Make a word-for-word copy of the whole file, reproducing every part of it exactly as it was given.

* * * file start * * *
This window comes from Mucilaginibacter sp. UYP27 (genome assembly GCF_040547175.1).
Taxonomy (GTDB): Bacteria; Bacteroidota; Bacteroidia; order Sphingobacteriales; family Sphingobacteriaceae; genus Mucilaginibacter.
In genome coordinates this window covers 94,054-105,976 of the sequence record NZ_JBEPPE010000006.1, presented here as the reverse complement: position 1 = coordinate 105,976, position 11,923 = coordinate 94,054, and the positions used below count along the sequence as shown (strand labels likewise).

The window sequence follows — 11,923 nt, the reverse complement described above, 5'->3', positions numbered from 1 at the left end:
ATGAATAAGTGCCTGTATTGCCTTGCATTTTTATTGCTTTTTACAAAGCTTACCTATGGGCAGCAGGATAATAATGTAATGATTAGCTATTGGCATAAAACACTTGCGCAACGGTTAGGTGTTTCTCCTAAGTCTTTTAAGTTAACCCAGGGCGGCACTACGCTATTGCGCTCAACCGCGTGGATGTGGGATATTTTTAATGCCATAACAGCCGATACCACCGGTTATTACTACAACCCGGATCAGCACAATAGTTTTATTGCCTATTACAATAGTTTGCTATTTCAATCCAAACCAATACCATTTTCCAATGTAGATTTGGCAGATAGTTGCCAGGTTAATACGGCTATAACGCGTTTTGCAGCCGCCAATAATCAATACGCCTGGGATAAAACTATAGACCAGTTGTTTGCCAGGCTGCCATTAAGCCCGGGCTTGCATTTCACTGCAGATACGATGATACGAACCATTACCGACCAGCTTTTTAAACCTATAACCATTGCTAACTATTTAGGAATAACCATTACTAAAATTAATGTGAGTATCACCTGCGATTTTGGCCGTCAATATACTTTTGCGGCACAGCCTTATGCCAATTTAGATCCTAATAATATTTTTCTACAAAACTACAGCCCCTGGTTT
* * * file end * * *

This window comes from Mucilaginibacter sp. UYP27 (genome assembly GCF_040547175.1).
Taxonomy (GTDB): Bacteria; Bacteroidota; Bacteroidia; order Sphingobacteriales; family Sphingobacteriaceae; genus Mucilaginibacter.
In genome coordinates this window covers 94,054-105,976 of the sequence record NZ_JBEPPE010000006.1, presented here as the reverse complement: position 1 = coordinate 105,976, position 11,923 = coordinate 94,054, and the positions used below count along the sequence as shown (strand labels likewise).

The window sequence follows — 11,923 nt, the reverse complement described above, 5'->3', positions numbered from 1 at the left end:
ATGAATAAGTGCCTGTATTGCCTTGCATTTTTATTGCTTTTTACAAAGCTTACCTATGGGCAGCAGGATAATAATGTAATGATTAGCTATTGGCATAAAACACTTGCGCAACGGTTAGGTGTTTCTCCTAAGTCTTTTAAGTTAACCCAGGGCGGCACTACGCTATTGCGCTCAACCGCGTGGATGTGGGATATTTTTAATGCCATAACAGCCGATACCACCGGTTATTACTACAACCCGGATCAGCACAATAGTTTTATTGCCTATTACAATAGTTTGCTATTTCAATCCAAACCAATACCATTTTCCAATGTAGATTTGGCAGATAGTTGCCAGGTTAATACGGCTATAACGCGTTTTGCAGCCGCCAATAATCAATACGCCTGGGATAAAACTATAGACCAGTTGTTTGCCAGGCTGCCATTAAGCCCGGGCTTGCATTTCACTGCAGATACGATGATACGAACCATTACCGACCAGCTTTTTAAACCTATAACCATTGCTAACTATTTAGGAATAACCATTACTAAAATTAATGTGAGTATCACCTGCGATTTTGGCCGTCAATATACTTTTGCGGCACAGCCTTATGCCAATTTAGATCCTAATAATATTTTTCTACAAAACTACAGCCCCTGGTTT